Disk Partition

zvrba at globalnet.hr zvrba at globalnet.hr
Sun Oct 9 18:56:21 CEST 2005

On Sun, Oct 09, 2005 at 03:11:56PM +0000, cdr wrote:
> zvrba at globalnet.hr wrote:
> >The point is that the statement about deniability is misleading (or maybe I
> >I should say, close to false). 
> Zeljko, deniability has its place. It could be semantics, but perhaps you
> are not be making sufficient distinction between deniability and deception.
You've written some very interesting comments. I'd like to hear your
opinion on


and especially on


This seems to be a recent replacement for rubberhose:

And please comment it in the following aspect: 

> In jurisdictions where such rules do not apply (even Canada, for
> instance, recently suspended habeas corpus, you can be held indefinitely,
> incommunicado; thus it is reasonable to assume you can also be tortured)
> deniability is of no particular value in conflagrations with the
> government, but it will probably be of some value if one is fighting
> with one's employer.

I'm really interested in your opinion.

> you may not be able to deceive anyone but the most naive attacker. However,
> you can deny, and, unless broken cryptographically, such file can not be
> *proven* to be ciphertext. This can help you, but only in instances where
> that you can be sanctioned for failing to produce the key if and only if
> it can be proven that you are in possession of encrypted material. (Note
this proof actually depends on the software in use. if the software in use
1. complains on "invalid file format" when applied to non-container file, and
2. complains about "invalid password" when pointed to a container file,
   but wrong password, then:
pointing it to the suspicious container AND giving a wrong password is a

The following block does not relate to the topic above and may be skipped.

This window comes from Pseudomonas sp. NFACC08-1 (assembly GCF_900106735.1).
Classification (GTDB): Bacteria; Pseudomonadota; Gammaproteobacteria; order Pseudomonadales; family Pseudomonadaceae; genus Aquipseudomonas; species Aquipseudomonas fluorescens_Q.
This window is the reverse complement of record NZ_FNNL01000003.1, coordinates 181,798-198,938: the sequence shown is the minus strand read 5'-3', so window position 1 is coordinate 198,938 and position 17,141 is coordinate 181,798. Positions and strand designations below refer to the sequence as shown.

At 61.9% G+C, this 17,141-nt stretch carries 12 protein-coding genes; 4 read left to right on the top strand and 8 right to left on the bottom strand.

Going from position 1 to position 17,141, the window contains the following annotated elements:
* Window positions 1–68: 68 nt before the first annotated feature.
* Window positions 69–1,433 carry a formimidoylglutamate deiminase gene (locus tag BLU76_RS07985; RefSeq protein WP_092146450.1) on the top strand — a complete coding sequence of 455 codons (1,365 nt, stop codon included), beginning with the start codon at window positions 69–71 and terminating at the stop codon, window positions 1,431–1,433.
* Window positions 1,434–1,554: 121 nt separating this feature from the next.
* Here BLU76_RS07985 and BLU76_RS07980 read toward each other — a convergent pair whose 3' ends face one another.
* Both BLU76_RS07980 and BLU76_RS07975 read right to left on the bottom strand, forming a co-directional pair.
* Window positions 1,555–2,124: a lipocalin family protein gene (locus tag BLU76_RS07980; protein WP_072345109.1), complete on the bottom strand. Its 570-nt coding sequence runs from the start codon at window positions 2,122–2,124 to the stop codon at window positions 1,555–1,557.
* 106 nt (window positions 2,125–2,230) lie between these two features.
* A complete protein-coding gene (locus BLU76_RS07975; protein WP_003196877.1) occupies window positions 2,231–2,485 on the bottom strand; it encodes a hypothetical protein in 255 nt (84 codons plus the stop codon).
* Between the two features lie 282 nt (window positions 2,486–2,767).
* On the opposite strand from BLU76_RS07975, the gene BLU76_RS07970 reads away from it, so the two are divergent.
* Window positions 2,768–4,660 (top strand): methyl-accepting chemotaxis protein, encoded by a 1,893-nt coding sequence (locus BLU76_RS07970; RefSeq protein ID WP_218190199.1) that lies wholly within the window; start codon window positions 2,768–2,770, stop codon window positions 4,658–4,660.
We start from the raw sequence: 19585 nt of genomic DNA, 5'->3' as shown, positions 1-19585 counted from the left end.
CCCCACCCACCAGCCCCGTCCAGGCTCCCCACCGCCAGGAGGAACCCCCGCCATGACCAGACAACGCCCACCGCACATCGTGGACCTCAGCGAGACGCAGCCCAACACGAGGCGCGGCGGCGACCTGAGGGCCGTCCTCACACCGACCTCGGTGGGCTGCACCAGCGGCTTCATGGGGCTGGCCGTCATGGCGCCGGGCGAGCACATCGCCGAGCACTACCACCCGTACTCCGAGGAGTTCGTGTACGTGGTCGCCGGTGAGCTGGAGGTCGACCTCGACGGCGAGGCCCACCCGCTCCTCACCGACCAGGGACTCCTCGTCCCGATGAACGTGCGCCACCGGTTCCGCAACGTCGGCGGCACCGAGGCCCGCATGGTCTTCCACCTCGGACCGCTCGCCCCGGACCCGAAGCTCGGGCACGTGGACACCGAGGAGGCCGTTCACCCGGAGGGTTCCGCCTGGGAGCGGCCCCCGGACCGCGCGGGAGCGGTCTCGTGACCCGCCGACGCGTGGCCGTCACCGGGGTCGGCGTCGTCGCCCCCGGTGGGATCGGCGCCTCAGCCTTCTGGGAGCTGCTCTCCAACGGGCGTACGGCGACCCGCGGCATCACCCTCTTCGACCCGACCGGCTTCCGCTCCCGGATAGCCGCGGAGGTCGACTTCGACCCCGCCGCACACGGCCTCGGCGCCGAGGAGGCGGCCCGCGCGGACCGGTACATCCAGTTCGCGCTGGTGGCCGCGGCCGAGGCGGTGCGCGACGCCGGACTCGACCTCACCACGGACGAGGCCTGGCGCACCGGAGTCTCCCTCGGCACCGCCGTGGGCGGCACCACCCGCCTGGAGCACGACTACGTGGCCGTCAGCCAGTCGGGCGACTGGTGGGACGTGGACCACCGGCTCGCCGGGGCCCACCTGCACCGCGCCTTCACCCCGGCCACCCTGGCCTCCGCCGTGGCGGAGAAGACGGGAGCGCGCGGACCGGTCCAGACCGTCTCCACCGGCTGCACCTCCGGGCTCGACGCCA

proof[1] that you have encrypted data on your disk.

If either check is removed and the software blindly proceeds with
whatever consequences (crashing the kernel, corrupting data, etc..) then
nobody can actually prove that there is something encrypted in the file.
However, such tool would be very dangerous to use.

[1] Minus the very small probability of the file having the "right"
header but not being a container file. The probability decreases
exponentially with the length of the header.

If you don't want to use such a dangerous tool, you can produce many
containers having just random junk inside, some of them pseudo-secret
data like "love" emails.. Many as in 10s of thousands, and random file names.
For some of them you remember passwords, for most of them you don't (nobody
reasonable can expect you to remember 10s of thousands passwords).

In such setup it really depends how much a person is willing to endure
to keep the data secret.

> In short, deniability is a valid claim, and can be a useful characteristic
> of ciphertext in specific, well-defined instances.
In any case, IMHO, deceipt and deniability are much more complicated
than having a single encrypted container on your disk. Thanks for
shedding some light on the subject, but I still think that the following
sentence given on TrueCrypt's web site:

"Denaiablity: You will not be able to tell that this file has been
encrypted by filedisk as it looks completely random and can have any
extension you wish."

is a gross oversimplification of deniability and deceipt.

Thanks for your time.
Best regards,

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